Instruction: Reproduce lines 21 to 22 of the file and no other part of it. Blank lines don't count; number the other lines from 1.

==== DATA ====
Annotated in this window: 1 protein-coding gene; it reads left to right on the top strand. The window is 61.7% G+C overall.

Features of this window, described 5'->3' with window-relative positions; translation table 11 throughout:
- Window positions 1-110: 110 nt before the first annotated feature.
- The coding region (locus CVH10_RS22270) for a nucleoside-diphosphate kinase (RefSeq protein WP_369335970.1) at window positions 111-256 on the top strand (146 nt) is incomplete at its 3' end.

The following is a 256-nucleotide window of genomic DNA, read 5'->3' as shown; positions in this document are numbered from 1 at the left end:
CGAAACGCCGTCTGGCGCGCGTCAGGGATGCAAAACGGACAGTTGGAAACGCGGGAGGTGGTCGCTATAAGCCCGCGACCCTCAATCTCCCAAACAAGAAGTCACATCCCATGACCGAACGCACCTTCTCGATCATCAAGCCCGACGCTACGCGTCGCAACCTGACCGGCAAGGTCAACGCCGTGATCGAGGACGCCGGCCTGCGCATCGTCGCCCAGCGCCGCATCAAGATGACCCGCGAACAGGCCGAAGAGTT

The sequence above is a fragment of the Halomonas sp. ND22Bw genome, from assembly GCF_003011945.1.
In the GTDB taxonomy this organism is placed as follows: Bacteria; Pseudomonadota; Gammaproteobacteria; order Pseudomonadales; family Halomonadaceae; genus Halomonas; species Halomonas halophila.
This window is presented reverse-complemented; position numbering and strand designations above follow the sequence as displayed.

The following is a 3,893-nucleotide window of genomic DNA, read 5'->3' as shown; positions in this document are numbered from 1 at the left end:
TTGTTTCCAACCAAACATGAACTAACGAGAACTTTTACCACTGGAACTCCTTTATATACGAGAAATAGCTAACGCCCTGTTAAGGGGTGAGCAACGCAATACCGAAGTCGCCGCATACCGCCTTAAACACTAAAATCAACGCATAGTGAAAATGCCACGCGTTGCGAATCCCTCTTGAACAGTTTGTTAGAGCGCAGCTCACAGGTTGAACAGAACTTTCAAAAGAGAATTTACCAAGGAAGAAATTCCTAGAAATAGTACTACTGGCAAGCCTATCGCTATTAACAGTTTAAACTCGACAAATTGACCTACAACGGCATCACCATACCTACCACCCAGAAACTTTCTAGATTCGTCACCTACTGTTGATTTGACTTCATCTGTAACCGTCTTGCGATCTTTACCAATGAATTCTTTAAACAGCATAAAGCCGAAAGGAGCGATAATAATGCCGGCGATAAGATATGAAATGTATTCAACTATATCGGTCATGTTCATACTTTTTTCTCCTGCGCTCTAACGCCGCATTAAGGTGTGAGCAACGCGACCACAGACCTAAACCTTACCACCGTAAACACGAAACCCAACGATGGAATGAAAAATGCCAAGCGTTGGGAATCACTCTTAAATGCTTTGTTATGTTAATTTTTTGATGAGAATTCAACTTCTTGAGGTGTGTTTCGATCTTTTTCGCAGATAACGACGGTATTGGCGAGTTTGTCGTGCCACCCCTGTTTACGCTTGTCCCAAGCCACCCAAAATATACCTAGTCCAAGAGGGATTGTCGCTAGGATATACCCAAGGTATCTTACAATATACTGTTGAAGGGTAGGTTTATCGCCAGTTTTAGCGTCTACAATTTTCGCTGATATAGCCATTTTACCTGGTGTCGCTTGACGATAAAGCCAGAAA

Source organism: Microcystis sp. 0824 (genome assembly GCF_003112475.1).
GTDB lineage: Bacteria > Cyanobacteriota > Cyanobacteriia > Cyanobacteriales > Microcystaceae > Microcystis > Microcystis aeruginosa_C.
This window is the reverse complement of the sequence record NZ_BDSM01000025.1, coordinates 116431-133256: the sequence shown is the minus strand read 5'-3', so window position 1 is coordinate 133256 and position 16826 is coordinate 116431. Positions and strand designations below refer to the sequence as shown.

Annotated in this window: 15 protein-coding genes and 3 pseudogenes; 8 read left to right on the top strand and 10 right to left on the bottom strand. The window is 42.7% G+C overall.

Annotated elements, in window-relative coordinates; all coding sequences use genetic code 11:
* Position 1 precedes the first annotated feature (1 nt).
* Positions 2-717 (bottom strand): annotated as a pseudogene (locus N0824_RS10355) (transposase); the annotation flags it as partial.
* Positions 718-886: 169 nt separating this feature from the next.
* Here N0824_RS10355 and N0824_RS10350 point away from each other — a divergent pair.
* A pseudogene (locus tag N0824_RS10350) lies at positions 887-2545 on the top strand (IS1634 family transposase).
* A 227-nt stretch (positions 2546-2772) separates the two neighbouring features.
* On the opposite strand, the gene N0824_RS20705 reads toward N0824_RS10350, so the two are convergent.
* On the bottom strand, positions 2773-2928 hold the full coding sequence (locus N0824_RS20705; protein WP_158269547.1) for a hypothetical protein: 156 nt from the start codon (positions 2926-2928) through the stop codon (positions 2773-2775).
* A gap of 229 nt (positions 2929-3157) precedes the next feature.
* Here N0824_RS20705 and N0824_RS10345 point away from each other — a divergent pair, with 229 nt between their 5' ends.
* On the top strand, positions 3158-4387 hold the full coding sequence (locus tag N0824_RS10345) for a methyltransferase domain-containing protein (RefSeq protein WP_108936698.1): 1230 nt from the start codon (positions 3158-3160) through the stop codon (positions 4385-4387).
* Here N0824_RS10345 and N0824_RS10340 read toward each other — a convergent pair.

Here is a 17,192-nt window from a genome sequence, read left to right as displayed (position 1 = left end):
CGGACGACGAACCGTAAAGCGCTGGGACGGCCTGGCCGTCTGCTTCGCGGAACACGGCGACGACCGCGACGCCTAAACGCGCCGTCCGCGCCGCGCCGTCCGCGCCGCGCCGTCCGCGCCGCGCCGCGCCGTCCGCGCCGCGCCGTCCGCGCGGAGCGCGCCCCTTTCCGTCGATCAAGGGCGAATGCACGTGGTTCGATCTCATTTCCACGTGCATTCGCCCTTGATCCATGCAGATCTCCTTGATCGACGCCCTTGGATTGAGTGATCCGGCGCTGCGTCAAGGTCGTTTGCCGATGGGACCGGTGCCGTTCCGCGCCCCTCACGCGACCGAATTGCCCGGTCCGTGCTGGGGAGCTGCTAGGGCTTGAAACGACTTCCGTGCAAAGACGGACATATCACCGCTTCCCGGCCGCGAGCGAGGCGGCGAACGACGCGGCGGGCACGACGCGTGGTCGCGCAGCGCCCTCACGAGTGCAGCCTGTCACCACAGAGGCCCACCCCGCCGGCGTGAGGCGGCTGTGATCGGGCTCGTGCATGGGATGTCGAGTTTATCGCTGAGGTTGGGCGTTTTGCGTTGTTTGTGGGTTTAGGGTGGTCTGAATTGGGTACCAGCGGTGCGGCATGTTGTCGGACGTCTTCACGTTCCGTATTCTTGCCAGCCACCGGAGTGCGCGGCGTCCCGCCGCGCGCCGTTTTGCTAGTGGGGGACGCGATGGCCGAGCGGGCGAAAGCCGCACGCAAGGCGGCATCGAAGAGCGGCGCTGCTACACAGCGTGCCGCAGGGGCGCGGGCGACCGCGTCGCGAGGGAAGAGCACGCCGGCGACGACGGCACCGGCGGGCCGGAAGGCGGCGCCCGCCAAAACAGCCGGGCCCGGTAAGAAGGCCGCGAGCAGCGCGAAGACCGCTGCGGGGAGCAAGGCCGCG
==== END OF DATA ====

* A pseudogene (locus tag N0824_RS10350) lies at positions 887-2545 on the top strand (IS1634 family transposase).
* A 227-nt stretch (positions 2546-2772) separates the two neighbouring features.